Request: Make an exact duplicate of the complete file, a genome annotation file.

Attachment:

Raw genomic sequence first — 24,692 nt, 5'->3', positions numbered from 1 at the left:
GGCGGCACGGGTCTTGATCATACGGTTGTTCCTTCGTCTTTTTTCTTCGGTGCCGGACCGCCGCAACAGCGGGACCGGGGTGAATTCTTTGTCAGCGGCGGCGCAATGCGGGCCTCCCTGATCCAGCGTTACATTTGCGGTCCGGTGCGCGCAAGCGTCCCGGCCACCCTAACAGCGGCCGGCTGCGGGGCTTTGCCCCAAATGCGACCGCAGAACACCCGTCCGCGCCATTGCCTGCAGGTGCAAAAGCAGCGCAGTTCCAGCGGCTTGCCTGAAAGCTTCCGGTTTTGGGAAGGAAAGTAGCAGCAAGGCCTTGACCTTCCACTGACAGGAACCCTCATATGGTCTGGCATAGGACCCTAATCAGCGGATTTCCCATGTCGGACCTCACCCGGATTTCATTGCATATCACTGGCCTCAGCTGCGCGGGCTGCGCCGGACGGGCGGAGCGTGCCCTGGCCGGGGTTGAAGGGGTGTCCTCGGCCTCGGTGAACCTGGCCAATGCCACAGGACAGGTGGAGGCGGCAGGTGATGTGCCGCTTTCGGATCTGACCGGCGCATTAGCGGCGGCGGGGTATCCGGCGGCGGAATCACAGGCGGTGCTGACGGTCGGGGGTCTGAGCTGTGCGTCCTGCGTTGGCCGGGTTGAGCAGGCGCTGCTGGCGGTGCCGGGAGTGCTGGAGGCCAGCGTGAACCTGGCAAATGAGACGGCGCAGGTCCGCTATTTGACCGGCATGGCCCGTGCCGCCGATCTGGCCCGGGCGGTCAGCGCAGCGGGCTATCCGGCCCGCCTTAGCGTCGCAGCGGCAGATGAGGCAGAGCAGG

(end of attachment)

Raw genomic sequence first — 24,692 nt, 5'->3', positions numbered from 1 at the left:
GGCGGCACGGGTCTTGATCATACGGTTGTTCCTTCGTCTTTTTTCTTCGGTGCCGGACCGCCGCAACAGCGGGACCGGGGTGAATTCTTTGTCAGCGGCGGCGCAATGCGGGCCTCCCTGATCCAGCGTTACATTTGCGGTCCGGTGCGCGCAAGCGTCCCGGCCACCCTAACAGCGGCCGGCTGCGGGGCTTTGCCCCAAATGCGACCGCAGAACACCCGTCCGCGCCATTGCCTGCAGGTGCAAAAGCAGCGCAGTTCCAGCGGCTTGCCTGAAAGCTTCCGGTTTTGGGAAGGAAAGTAGCAGCAAGGCCTTGACCTTCCACTGACAGGAACCCTCATATGGTCTGGCATAGGACCCTAATCAGCGGATTTCCCATGTCGGACCTCACCCGGATTTCATTGCATATCACTGGCCTCAGCTGCGCGGGCTGCGCCGGACGGGCGGAGCGTGCCCTGGCCGGGGTTGAAGGGGTGTCCTCGGCCTCGGTGAACCTGGCCAATGCCACAGGACAGGTGGAGGCGGCAGGTGATGTGCCGCTTTCGGATCTGACCGGCGCATTAGCGGCGGCGGGGTATCCGGCGGCGGAATCACAGGCGGTGCTGACGGTCGGGGGTCTGAGCTGTGCGTCCTGCGTTGGCCGGGTTGAGCAGGCGCTGCTGGCGGTGCCGGGAGTGCTGGAGGCCAGCGTGAACCTGGCAAATGAGACGGCGCAGGTCCGCTATTTGACCGGCATGGCCCGTGCCGCCGATCTGGCCCGGGCGGTCAGCGCAGCGGGCTATCCGGCCCGCCTTAGCGTCGCAGCGGCAGATGAGGCAGAGCAGG